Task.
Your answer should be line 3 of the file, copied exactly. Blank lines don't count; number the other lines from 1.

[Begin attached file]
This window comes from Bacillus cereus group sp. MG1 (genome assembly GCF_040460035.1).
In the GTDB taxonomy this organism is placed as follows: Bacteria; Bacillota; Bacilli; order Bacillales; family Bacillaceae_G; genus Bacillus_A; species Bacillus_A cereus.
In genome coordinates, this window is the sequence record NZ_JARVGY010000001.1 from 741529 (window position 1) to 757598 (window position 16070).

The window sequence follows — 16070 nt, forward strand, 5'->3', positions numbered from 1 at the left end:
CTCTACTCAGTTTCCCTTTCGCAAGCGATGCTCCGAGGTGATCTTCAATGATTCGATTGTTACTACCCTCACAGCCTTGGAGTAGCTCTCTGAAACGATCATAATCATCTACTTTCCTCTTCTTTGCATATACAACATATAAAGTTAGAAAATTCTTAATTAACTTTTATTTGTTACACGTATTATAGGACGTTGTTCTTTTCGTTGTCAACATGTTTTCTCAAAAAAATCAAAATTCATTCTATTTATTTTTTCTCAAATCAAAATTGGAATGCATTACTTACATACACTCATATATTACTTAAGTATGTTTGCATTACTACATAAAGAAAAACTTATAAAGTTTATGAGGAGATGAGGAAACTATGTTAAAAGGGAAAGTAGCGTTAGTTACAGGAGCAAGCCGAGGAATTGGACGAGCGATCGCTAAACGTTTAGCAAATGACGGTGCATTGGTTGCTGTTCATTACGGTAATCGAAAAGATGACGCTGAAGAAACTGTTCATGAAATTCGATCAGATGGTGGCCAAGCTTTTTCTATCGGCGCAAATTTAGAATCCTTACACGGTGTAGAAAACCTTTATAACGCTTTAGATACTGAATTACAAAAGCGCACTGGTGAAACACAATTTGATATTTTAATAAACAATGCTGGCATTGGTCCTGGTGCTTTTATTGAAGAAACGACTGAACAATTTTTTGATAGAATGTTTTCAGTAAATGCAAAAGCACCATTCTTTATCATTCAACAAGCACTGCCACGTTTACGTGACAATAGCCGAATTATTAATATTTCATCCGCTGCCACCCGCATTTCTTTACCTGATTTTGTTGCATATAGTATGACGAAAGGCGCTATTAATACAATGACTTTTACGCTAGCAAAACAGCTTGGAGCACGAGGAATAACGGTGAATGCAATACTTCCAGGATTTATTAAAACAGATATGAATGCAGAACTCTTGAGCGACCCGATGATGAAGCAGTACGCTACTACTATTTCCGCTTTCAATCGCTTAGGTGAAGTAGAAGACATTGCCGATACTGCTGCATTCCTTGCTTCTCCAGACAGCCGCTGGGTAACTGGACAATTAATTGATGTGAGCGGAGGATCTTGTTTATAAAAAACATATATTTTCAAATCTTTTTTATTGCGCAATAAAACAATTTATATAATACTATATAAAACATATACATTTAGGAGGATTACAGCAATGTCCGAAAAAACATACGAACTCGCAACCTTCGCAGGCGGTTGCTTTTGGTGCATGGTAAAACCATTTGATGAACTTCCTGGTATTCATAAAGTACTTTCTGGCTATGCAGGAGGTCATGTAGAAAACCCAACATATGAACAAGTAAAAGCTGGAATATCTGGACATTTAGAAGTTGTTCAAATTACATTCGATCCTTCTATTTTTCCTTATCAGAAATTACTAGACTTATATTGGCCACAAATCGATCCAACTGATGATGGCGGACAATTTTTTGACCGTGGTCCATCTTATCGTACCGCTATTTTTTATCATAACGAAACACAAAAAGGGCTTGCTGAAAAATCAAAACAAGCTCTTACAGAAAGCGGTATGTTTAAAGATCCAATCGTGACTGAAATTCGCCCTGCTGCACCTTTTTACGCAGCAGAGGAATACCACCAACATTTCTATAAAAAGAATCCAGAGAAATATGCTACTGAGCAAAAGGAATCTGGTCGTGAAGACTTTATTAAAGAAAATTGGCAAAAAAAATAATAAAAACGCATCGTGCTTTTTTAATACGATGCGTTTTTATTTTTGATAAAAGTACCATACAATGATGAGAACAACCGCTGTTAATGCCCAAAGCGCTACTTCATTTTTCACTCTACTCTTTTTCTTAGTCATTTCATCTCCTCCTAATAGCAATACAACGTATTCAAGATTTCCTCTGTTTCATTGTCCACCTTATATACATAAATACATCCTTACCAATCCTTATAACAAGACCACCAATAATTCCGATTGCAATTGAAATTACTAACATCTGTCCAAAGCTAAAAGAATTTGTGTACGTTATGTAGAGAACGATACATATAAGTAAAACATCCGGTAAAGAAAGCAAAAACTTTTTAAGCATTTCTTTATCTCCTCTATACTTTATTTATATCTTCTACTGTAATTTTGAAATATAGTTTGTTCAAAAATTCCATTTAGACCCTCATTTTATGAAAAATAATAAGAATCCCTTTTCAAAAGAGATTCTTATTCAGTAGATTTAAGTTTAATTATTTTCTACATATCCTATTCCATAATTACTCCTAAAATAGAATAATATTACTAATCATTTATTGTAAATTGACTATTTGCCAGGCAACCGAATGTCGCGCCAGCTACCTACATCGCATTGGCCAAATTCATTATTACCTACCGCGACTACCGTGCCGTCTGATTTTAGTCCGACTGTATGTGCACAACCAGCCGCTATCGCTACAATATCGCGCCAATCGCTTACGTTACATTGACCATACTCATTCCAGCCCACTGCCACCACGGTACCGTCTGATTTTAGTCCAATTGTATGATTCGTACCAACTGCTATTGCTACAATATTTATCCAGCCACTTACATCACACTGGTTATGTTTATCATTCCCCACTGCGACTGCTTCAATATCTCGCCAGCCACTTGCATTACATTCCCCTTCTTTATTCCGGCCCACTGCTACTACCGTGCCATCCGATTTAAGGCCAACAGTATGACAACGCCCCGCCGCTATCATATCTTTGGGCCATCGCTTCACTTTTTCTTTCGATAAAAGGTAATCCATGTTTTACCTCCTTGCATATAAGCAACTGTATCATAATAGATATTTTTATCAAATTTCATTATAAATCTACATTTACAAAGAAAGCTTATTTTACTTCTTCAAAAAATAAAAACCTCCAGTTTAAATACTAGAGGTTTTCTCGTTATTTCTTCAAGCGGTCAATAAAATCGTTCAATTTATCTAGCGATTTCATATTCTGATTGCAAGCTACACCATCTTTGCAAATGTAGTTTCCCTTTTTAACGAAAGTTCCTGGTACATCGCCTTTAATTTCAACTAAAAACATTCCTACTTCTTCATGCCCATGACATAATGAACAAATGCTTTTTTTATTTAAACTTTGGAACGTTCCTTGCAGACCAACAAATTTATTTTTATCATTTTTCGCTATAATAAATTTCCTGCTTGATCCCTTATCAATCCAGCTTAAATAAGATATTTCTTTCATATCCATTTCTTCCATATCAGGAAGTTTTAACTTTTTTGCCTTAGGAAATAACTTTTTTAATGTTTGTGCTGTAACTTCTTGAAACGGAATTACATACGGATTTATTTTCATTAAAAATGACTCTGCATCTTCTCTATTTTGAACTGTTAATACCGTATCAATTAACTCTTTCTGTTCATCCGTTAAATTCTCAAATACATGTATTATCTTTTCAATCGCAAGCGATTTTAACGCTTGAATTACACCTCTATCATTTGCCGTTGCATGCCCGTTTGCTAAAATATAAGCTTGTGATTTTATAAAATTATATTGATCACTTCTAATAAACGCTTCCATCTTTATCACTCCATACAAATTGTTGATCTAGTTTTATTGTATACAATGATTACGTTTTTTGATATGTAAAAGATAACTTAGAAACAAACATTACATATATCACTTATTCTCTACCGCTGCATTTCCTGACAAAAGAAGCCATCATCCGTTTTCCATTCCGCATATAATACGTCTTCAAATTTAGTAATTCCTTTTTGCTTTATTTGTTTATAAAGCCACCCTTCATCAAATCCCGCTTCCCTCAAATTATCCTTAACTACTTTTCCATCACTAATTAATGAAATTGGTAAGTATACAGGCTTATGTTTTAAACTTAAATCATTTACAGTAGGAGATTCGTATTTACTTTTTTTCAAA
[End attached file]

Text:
In genome coordinates, this window is the sequence record NZ_JARVGY010000001.1 from 741529 (window position 1) to 757598 (window position 16070).